MOSCOW/SAMARA, Russia (Reuters) - About 200 anti-Kremlin protesters demonstrated on Friday in a city not far from a Russia-EU summit, after police prevented their leaders including chess champion Garry Kasparov from flying there.
About 20 opposition protesters led by Kasparov had hoped to join a rally in Samara, a Volga River city 1,000 km (600 miles) southeast of Moscow and 70 km (40 miles) from the summit venue.
“When I tried to register for the flight, airport workers told me they could not get my ticket through their computer system,” Kasparov told Reuters at Moscow’s Sheremetyevo airport. “It’s obvious there was an order from above.”
Captain Alexander Adamov, in charge of the airport police, told Reuters: “Our computer does not recognise ... (Kasparov and his group’s) tickets.”
Airport officials prevented a Reuters Television camerawoman from filming Kasparov’s troubles inside the airport, saying shooting inside the airport was forbidden.
Deputy Kremlin spokesman Dmitry Peskov told reporters on the sidelines of the EU summit there had been no foul play by authorities and denied that the issue would cloud the summit.
But German Chancellor Angela Merkel, in Samara for the summit, took Russia to task. “All of those who want to stage a rally in Samara should be able to do so,” she told journalists.
Kasparov likened the situation in Russia to that in Zimbabwe or Moscow’s post-Soviet ally Belarus, both seen by the West as among the world’s least democratic countries.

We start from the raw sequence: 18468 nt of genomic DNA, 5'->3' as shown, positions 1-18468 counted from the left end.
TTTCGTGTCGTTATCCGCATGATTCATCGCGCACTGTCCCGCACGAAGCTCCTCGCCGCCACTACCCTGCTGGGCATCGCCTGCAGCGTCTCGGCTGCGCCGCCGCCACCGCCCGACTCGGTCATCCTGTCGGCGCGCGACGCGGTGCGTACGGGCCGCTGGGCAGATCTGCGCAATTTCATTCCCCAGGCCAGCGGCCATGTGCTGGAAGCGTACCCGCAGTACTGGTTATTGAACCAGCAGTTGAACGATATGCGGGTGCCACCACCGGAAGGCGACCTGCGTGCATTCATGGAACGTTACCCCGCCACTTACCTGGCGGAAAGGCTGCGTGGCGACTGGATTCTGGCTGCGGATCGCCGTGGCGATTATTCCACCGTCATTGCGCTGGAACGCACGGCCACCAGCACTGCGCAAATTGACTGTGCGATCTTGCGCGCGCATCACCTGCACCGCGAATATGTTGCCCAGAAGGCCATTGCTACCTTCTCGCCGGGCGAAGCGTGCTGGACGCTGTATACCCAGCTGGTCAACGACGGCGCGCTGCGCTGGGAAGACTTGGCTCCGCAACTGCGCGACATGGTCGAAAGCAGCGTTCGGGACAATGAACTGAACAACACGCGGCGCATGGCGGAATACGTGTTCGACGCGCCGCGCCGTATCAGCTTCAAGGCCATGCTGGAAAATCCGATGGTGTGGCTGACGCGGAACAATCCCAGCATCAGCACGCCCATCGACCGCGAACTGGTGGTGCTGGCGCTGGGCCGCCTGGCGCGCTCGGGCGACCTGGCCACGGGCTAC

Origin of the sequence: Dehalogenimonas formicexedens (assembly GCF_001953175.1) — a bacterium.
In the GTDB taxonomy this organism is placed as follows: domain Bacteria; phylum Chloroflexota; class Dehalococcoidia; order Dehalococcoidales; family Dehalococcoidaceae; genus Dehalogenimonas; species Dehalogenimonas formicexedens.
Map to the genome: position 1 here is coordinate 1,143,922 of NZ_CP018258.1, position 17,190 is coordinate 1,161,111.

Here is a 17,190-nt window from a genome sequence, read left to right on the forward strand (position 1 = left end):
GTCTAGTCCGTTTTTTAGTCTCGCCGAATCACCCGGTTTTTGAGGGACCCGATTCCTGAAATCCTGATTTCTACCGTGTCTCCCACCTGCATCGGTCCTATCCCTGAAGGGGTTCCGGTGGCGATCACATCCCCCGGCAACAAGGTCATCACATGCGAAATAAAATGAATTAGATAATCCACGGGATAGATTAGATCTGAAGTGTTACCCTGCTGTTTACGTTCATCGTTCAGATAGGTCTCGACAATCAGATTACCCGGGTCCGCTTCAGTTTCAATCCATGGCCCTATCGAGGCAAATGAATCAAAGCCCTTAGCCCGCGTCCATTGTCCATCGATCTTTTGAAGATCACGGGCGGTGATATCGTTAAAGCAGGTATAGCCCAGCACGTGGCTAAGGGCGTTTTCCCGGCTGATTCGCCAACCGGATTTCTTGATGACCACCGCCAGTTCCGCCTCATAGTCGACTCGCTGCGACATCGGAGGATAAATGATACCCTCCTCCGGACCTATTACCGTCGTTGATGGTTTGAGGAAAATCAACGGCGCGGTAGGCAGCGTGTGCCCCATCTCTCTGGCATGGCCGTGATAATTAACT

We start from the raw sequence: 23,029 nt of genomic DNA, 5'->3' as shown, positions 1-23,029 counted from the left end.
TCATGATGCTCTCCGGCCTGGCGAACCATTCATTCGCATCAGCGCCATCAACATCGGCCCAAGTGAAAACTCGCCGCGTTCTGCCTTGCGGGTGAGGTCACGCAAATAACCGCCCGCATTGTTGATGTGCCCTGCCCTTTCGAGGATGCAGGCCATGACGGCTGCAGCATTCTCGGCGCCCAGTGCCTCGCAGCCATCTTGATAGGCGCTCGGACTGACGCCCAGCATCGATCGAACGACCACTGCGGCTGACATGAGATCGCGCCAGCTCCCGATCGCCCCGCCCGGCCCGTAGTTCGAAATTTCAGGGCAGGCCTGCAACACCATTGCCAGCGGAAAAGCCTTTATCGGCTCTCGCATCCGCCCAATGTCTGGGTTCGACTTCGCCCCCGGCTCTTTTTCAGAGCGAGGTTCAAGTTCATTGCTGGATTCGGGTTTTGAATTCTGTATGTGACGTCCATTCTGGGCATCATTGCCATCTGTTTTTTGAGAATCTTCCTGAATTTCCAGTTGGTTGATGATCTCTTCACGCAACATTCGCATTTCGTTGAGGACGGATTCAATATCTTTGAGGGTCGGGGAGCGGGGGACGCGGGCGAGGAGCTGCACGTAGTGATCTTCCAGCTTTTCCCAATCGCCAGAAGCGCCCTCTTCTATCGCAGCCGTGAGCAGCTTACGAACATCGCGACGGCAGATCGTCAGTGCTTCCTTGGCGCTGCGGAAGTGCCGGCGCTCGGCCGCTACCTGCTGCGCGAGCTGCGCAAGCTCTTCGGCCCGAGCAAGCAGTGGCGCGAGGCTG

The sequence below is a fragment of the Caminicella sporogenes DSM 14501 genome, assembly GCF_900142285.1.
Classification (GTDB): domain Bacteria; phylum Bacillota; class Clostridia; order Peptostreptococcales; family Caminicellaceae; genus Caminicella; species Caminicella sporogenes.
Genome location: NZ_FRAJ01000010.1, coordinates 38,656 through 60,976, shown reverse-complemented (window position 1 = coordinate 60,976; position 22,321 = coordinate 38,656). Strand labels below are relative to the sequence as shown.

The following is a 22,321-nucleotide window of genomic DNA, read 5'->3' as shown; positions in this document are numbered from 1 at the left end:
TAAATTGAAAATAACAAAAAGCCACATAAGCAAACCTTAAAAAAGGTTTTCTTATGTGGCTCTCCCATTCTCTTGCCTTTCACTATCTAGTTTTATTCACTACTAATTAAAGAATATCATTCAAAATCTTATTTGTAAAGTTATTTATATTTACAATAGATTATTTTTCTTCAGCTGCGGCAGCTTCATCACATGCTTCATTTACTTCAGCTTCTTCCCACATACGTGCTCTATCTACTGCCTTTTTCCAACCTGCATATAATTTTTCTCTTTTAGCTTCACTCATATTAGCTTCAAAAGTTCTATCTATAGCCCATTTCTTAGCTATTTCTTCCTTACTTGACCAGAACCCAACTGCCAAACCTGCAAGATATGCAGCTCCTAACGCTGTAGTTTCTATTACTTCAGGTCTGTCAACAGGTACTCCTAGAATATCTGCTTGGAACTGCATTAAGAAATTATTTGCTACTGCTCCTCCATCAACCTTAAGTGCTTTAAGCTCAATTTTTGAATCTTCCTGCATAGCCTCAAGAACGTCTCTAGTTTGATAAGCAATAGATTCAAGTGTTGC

A group of the Kremlin-backed Nashi youth group appeared at the airport and jeered at Kasparov’s stranded delegation.
The protesters in Samara marched about a kilometre (mile) through the city centre unhindered by traffic as all roads had been closed. They shouted “Russia without Putin” and “We need a different Russia”. There were no clashes with police.
The organisers of the march have said police detained and questioned many of their activists in an intimidation campaign in the weeks leading up to the protest.
On Friday, two foreign journalists intending to fly to Samara were also stranded in the Moscow airport, their tickets and passports held by airport officials after “not being recognised” by airport computers.
The opposition planned its rally during Friday’s meeting between President Vladimir Putin and top European Union officials to attract wider public attention to what it sees as Russia’s backtracking on its democratic pledges under Putin.
Additional reporting by Conor Sweeney and Alexander Reshetnikov in Samara